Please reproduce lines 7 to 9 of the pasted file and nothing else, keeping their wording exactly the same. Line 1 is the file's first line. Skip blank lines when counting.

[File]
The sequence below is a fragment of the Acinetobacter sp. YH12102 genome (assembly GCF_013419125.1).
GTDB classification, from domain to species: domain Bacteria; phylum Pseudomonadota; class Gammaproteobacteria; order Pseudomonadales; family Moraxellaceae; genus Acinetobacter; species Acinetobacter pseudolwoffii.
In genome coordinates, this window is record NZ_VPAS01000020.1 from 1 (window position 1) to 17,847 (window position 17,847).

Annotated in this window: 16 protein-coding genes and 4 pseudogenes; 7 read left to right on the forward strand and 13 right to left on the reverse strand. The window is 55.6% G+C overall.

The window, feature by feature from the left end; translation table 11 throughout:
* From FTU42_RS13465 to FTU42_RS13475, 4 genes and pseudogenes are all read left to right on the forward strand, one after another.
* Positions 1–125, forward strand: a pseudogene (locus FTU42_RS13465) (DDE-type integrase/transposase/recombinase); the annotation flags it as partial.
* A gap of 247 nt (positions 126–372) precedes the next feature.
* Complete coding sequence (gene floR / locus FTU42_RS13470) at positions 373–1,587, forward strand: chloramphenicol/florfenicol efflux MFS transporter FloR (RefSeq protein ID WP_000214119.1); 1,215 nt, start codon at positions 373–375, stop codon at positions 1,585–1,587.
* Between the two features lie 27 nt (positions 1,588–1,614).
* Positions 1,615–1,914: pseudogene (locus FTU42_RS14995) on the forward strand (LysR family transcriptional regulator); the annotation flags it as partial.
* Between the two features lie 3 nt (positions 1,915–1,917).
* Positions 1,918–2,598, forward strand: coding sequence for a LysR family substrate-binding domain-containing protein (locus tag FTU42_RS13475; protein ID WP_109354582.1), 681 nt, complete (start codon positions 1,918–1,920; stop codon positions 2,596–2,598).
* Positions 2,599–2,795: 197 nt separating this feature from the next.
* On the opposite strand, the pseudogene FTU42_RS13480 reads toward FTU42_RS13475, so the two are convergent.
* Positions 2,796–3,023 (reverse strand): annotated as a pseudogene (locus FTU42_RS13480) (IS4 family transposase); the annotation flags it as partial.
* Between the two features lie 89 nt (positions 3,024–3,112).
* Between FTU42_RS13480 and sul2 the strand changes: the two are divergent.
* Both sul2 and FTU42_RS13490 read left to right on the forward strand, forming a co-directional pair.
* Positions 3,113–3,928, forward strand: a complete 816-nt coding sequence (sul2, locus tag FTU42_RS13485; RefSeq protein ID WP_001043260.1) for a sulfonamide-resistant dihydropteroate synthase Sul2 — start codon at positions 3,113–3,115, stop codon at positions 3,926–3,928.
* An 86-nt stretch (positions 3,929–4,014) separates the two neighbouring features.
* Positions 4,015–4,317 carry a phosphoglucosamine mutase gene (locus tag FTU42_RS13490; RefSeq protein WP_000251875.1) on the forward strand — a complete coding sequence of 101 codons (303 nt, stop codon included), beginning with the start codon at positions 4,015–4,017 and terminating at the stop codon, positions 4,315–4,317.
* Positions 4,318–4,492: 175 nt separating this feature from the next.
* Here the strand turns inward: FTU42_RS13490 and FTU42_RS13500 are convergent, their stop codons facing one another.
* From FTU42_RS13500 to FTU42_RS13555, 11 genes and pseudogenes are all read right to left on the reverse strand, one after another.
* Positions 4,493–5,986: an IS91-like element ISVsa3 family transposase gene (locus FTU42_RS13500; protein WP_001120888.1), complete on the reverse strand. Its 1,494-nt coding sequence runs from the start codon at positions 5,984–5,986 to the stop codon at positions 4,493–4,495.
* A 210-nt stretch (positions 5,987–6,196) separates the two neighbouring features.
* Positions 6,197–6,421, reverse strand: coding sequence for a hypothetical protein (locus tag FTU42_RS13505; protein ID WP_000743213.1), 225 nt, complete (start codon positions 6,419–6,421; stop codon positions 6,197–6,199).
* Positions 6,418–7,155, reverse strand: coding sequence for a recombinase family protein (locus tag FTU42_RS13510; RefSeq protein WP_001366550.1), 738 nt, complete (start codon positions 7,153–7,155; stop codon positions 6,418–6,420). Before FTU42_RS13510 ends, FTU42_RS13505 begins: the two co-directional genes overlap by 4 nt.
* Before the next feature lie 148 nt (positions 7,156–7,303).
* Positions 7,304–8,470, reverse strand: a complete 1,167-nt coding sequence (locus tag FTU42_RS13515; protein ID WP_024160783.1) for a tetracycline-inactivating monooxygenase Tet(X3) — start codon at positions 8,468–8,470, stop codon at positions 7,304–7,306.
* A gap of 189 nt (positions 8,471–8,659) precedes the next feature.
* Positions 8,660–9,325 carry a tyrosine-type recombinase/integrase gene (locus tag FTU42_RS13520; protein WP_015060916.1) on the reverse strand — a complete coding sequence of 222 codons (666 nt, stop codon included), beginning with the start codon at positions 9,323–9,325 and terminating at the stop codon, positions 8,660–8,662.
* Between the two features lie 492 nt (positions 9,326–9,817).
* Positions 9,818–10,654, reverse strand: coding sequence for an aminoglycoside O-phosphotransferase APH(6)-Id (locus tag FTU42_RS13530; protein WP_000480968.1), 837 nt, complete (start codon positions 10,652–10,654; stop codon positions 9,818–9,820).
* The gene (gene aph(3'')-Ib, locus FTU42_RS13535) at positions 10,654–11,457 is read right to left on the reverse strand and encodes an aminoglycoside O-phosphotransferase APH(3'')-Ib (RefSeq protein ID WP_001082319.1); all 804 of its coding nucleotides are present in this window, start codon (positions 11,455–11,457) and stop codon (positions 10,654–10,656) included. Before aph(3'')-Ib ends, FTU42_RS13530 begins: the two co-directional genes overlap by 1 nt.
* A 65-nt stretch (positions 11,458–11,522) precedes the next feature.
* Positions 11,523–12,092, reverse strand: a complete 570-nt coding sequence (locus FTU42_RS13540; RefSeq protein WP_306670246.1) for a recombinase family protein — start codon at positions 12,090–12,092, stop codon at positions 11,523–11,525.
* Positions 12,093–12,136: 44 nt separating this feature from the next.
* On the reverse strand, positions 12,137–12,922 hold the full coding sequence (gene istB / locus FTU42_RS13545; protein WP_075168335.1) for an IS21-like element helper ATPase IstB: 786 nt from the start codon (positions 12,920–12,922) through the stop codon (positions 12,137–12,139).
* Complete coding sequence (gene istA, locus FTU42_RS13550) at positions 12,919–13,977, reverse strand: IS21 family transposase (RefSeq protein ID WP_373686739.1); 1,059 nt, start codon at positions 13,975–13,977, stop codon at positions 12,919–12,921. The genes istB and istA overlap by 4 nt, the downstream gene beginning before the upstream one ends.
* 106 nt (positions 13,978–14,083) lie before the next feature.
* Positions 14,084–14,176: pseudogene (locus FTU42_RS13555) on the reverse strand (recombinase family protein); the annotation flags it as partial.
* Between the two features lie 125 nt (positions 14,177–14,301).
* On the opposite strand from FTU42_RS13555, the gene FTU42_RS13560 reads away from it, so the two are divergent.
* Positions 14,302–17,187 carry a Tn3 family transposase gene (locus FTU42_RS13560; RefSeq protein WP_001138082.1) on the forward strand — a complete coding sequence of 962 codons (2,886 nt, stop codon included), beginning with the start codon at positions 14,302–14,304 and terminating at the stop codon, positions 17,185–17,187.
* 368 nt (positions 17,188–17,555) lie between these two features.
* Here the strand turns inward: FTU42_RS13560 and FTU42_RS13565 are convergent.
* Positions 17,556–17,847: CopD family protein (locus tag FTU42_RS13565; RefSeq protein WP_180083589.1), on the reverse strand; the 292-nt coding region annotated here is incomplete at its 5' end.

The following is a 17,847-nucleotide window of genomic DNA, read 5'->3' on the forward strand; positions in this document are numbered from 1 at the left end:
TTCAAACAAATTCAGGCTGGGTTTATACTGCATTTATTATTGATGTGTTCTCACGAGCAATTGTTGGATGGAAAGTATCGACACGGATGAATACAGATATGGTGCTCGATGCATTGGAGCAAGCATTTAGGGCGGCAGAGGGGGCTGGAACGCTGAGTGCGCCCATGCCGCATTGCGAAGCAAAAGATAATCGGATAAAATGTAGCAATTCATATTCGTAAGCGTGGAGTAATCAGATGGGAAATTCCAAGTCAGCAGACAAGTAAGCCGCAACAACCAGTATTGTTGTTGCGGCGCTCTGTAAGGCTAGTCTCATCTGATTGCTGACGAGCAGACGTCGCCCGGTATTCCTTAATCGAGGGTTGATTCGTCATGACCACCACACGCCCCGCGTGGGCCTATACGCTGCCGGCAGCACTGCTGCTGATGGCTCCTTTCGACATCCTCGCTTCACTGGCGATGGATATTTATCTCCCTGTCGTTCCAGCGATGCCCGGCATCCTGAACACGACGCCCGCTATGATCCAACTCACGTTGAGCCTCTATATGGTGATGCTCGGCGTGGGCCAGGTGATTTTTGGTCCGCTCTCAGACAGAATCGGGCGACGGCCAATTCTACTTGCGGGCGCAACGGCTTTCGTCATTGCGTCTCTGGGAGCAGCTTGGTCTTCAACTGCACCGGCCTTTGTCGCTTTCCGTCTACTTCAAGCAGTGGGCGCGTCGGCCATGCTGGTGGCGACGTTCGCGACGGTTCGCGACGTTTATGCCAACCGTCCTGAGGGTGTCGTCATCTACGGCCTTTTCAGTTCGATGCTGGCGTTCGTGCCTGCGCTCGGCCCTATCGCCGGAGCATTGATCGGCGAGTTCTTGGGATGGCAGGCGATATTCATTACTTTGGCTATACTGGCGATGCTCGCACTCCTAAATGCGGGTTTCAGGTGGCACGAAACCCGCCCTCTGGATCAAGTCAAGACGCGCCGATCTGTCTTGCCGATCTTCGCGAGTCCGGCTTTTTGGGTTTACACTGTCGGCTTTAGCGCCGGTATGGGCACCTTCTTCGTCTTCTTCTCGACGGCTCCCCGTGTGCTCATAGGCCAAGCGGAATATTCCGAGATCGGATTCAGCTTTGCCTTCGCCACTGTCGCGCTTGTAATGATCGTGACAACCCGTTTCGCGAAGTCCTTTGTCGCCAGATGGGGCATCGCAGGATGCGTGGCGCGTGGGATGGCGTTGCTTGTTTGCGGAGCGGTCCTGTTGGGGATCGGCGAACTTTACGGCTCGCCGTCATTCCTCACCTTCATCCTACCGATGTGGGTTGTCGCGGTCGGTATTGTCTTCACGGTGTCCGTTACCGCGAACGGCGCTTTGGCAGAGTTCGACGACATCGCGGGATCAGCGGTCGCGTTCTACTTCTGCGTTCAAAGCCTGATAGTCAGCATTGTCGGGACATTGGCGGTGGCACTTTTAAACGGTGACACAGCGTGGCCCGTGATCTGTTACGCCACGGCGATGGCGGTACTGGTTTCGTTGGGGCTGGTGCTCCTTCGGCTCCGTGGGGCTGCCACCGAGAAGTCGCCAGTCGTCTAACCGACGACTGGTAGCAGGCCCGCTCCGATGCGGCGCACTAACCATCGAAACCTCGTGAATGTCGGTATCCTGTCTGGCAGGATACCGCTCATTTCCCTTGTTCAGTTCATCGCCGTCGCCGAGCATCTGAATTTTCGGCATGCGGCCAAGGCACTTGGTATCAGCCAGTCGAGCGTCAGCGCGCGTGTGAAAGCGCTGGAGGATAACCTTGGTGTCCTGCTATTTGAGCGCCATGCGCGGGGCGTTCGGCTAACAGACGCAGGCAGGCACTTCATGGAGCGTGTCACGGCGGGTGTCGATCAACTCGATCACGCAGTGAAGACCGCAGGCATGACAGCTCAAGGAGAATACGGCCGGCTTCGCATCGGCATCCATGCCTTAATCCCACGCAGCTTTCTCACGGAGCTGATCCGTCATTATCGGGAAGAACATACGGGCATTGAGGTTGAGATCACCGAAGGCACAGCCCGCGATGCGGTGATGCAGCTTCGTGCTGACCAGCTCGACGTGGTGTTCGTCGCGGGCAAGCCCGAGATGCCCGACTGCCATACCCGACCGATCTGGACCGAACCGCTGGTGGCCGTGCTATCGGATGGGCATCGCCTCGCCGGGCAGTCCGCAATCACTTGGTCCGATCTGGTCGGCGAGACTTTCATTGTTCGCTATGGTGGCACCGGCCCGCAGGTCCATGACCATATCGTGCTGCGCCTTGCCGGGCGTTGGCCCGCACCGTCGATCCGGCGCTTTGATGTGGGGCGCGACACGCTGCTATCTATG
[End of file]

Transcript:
* Positions 1–125, forward strand: a pseudogene (locus FTU42_RS13465) (DDE-type integrase/transposase/recombinase); the annotation flags it as partial.
* A gap of 247 nt (positions 126–372) precedes the next feature.
* Complete coding sequence (gene floR / locus FTU42_RS13470) at positions 373–1,587, forward strand: chloramphenicol/florfenicol efflux MFS transporter FloR (RefSeq protein ID WP_000214119.1); 1,215 nt, start codon at positions 373–375, stop codon at positions 1,585–1,587.